Less than two months after the conclusion of the Civil War and the assassination of President Abraham Lincoln, members of the Colored Monitor Union Club convened a mass meeting to assert full citizenship, advance Black unity and seek Congressional action on voting rights for men.
On June 5, 1865, the African American community of Norfolk, Virginia, became the first in the country to seek equal rights on a national level with its Equal Suffrage address “to the People of the United States.”
The Equal Suffrage address laid out its appeal in patriotic terms, starting with the second paragraph:
We do not come before the people of the United States asking an impossibility. We simply ask that a Christian and enlightened people shall, at once, concede to us the full enjoyment of those privileges of full citizenship, which, not only, are our undoubted right, but are indispensable to that elevation and prosperity of our people, which must be the desire of every patriot.
The statement contended that the guarantee of voting rights for African Americans would be the best assurance of Black liberty and equality. “We ask for no expensive aid from military forces, stationed throughout the South” or “overbearing State action,” the address said. “[G]ive us the suffrage, and you may rely upon us to secure justice for ourselves.”
The Norfolk declaration, published later in 1865 as a 30-page pamphlet and distributed across the country, helped build momentum for the 15th Amendment, which was ratified on February 3, 1870, and stated that the “right of citizens of the United States to vote shall not be denied or abridged by the United States or by any state on account of race, color, or previous condition of servitude.”
The notion — “give us the suffrage” — would ring throughout the decades as Black citizens sought enforcement of the 15th Amendment, the end of poll taxes and expansion of voting rights laws. A similar version of the “give us the suffrage” refrain echoed in the Rev. Martin Luther King Jr.’s famous “Give Us the Ballot” speech of May 17, 1957, when he proclaimed, “Give us the ballot, and we will no longer have to worry the federal government about our basic rights.”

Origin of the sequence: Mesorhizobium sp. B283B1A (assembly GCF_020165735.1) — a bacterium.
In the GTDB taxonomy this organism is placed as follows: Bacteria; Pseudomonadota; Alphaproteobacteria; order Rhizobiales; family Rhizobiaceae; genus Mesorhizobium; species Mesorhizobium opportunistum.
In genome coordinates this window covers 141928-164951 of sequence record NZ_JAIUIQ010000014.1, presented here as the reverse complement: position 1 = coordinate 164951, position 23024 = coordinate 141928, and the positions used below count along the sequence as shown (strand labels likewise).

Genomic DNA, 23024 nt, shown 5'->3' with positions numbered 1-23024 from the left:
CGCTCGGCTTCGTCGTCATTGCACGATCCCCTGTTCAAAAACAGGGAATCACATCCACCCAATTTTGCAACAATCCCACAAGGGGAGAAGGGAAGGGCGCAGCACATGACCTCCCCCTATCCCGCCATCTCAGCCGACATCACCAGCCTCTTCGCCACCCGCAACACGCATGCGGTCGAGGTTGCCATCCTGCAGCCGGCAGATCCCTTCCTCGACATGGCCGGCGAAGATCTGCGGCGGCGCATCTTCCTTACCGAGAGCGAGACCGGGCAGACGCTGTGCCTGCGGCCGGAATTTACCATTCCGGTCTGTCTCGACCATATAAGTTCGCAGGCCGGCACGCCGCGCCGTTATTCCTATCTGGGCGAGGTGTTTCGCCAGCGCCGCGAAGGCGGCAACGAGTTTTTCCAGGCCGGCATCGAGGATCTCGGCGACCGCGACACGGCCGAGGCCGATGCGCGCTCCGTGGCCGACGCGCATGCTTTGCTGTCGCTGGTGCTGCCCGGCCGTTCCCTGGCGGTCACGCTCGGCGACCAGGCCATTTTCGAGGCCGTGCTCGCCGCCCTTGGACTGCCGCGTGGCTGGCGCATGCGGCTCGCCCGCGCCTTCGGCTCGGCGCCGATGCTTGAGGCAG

Norfolk’s Equal Suffrage statement of 1865 encompassed many other African American issues and included references to history. It reminded readers of Black contributions to “national prosperity” as well as to the Revolutionary War, War of 1812, and Civil War.
The authors also expressed concern about the post-Civil War activities of defeated Confederates and their sympathizers who “cling to … delusions” about the outcome of the Civil War and were already scheming to deny fair employment and full citizenship to African Americans along with other “treasonable legislation.”
Norfolk’s Black leaders were adamant as they resolved “[t]hat traitors shall not dictate or prescribe to us the terms or conditions of our citizenship, so help us God.”
The address urged fellow African Americans to form labor unions and land associations, the latter for pooling resources to buy large tracts of land with the idea of subdividing it among themselves. It also recommended boycotts against businesses owned by “those who would deny to us our equal rights.”
The demands made by Norfolk’s 1865 Black community reflected a broader movement for full citizenship that included the National Convention of Colored Men in October 1864 in Syracuse, New York. African Americans elsewhere in Virginia soon organized political organizations like Norfolk’s Colored Monitor Union Club. Together, they held a statewide convention on August 2-5, 1865, in Alexandria.
By Michael Knepler, who prepares periodic #tdih posts for the Zinn Education Project.